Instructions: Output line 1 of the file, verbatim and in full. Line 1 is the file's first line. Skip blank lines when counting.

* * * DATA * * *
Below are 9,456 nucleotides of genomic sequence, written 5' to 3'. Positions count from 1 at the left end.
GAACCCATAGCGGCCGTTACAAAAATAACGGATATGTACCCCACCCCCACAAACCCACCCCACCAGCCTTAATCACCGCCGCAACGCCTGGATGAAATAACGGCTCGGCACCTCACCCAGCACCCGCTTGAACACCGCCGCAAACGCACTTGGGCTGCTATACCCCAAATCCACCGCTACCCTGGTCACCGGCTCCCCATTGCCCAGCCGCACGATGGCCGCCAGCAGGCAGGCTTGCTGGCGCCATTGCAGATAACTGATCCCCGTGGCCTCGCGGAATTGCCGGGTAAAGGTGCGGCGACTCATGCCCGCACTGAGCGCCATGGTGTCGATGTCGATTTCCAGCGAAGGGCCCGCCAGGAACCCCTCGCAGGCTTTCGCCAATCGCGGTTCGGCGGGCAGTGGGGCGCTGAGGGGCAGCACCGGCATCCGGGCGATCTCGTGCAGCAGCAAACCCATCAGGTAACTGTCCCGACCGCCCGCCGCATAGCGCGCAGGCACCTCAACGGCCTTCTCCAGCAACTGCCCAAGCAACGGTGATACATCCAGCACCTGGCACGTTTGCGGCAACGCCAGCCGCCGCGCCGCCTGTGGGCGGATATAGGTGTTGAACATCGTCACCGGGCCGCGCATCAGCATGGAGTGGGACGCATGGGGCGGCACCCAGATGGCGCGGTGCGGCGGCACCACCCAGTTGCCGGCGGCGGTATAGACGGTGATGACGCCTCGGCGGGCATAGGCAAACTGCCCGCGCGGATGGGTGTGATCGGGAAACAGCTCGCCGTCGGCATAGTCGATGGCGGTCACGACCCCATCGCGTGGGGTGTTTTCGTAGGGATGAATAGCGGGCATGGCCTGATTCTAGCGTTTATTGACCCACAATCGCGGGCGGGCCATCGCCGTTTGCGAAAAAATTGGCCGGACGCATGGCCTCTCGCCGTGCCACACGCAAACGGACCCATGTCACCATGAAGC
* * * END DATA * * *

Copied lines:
Below are 9,456 nucleotides of genomic sequence, written 5' to 3'. Positions count from 1 at the left end.